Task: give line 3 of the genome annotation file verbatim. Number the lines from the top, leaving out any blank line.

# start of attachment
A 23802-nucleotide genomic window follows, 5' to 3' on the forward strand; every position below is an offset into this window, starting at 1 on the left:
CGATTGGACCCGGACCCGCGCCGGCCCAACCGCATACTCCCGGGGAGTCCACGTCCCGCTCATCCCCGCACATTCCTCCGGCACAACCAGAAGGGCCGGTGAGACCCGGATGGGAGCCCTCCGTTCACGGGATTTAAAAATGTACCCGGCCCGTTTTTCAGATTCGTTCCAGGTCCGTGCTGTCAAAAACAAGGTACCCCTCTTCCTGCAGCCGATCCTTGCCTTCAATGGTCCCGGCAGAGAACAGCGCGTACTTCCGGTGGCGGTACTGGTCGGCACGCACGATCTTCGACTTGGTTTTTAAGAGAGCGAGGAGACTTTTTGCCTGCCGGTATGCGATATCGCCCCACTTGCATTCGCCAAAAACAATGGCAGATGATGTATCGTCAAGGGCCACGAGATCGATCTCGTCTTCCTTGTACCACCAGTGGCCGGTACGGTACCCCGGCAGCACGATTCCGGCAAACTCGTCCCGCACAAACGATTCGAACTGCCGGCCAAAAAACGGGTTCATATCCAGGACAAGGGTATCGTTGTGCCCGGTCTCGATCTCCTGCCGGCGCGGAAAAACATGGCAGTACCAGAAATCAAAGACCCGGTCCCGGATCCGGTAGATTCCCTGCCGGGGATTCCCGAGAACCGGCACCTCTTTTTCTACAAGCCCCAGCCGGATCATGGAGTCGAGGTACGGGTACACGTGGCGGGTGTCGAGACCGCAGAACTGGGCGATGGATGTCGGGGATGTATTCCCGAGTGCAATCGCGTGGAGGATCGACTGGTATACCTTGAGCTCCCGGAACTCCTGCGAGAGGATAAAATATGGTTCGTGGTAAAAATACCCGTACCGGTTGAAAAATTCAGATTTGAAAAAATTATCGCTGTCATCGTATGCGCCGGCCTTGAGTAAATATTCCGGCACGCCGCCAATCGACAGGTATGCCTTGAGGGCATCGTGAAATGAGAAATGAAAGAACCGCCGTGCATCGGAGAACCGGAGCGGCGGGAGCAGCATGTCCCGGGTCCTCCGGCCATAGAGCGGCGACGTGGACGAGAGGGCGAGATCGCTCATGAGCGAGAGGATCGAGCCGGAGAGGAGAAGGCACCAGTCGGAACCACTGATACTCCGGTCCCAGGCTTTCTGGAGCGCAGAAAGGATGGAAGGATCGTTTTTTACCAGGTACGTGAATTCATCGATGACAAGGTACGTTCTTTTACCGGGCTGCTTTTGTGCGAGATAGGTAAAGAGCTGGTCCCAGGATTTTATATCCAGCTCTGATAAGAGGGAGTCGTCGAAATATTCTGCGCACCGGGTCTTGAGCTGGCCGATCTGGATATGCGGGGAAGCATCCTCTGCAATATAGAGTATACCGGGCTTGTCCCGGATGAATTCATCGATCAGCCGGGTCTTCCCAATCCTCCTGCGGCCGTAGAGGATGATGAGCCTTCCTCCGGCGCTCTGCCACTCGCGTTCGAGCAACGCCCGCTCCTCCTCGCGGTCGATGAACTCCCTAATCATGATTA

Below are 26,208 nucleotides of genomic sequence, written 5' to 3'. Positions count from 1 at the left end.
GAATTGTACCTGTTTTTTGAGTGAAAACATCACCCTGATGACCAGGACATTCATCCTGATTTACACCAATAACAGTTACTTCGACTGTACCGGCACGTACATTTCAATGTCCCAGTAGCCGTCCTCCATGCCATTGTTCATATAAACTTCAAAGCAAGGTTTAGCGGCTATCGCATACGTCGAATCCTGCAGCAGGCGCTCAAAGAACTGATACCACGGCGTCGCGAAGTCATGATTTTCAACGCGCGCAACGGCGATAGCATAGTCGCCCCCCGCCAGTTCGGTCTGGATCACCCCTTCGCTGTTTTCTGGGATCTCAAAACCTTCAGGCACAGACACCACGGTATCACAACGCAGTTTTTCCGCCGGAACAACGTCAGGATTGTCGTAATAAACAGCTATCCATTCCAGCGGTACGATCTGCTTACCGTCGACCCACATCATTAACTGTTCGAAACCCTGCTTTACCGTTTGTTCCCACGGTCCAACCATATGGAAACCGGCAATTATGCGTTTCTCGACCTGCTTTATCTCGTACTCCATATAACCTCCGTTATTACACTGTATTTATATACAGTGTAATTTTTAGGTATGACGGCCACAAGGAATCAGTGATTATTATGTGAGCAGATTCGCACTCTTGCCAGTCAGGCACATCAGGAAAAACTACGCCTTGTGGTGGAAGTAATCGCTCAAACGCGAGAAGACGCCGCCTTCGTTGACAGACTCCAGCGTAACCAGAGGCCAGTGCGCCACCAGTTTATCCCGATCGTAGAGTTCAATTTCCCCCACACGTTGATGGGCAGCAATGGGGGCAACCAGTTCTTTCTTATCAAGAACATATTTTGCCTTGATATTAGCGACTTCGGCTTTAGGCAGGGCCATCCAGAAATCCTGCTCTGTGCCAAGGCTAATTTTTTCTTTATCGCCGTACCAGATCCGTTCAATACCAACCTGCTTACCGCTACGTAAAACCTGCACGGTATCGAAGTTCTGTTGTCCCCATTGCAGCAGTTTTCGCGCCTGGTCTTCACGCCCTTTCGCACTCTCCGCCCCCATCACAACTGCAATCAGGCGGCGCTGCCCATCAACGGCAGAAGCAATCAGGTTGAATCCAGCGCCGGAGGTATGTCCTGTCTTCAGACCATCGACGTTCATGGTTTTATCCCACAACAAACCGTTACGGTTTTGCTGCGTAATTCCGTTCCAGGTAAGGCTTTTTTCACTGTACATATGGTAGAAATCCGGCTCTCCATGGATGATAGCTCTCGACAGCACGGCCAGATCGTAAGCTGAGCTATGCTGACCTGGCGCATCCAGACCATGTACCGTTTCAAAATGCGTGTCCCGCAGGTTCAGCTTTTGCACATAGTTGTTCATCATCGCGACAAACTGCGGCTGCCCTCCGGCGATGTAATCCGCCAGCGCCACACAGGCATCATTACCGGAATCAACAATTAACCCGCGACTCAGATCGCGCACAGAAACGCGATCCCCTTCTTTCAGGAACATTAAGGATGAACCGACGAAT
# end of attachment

Below are 26,208 nucleotides of genomic sequence, written 5' to 3'. Positions count from 1 at the left end.